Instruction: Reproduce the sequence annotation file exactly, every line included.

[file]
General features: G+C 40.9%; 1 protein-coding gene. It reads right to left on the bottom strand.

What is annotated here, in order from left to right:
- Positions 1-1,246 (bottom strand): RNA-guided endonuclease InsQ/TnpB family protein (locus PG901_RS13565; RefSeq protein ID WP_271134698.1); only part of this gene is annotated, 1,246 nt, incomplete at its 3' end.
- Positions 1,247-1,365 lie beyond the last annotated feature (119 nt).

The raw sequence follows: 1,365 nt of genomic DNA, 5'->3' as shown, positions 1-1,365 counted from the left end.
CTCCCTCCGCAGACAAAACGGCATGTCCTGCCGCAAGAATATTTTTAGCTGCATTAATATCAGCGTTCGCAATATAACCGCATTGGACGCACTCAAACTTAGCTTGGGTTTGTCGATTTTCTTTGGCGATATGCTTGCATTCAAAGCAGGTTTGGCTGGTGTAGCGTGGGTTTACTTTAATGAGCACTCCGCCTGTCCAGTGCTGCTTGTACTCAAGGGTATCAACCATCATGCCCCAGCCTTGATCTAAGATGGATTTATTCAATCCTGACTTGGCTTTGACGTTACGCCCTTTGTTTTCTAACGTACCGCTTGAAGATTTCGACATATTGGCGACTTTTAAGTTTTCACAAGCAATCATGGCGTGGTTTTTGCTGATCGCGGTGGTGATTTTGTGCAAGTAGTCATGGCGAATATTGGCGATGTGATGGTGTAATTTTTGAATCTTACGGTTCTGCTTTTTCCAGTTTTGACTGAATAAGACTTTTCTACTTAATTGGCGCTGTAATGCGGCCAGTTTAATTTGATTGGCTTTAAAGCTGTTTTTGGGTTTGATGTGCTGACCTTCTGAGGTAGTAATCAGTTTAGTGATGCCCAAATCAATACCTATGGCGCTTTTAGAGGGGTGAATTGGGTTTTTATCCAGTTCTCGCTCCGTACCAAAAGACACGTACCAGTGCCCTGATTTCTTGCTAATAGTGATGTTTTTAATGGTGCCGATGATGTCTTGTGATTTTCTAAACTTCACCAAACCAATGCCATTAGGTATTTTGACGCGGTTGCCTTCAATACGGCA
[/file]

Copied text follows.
General features: G+C 40.9%; 1 protein-coding gene. It reads right to left on the bottom strand.

What is annotated here, in order from left to right:
- Positions 1-1,246 (bottom strand): RNA-guided endonuclease InsQ/TnpB family protein (locus PG901_RS13565; RefSeq protein ID WP_271134698.1); only part of this gene is annotated, 1,246 nt, incomplete at its 3' end.
- Positions 1,247-1,365 lie beyond the last annotated feature (119 nt).

The raw sequence follows: 1,365 nt of genomic DNA, 5'->3' as shown, positions 1-1,365 counted from the left end.
CTCCCTCCGCAGACAAAACGGCATGTCCTGCCGCAAGAATATTTTTAGCTGCATTAATATCAGCGTTCGCAATATAACCGCATTGGACGCACTCAAACTTAGCTTGGGTTTGTCGATTTTCTTTGGCGATATGCTTGCATTCAAAGCAGGTTTGGCTGGTGTAGCGTGGGTTTACTTTAATGAGCACTCCGCCTGTCCAGTGCTGCTTGTACTCAAGGGTATCAACCATCATGCCCCAGCCTTGATCTAAGATGGATTTATTCAATCCTGACTTGGCTTTGACGTTACGCCCTTTGTTTTCTAACGTACCGCTTGAAGATTTCGACATATTGGCGACTTTTAAGTTTTCACAAGCAATCATGGCGTGGTTTTTGCTGATCGCGGTGGTGATTTTGTGCAAGTAGTCATGGCGAATATTGGCGATGTGATGGTGTAATTTTTGAATCTTACGGTTCTGCTTTTTCCAGTTTTGACTGAATAAGACTTTTCTACTTAATTGGCGCTGTAATGCGGCCAGTTTAATTTGATTGGCTTTAAAGCTGTTTTTGGGTTTGATGTGCTGACCTTCTGAGGTAGTAATCAGTTTAGTGATGCCCAAATCAATACCTATGGCGCTTTTAGAGGGGTGAATTGGGTTTTTATCCAGTTCTCGCTCCGTACCAAAAGACACGTACCAGTGCCCTGATTTCTTGCTAATAGTGATGTTTTTAATGGTGCCGATGATGTCTTGTGATTTTCTAAACTTCACCAAACCAATGCCATTAGGTATTTTGACGCGGTTGCCTTCAATACGGCA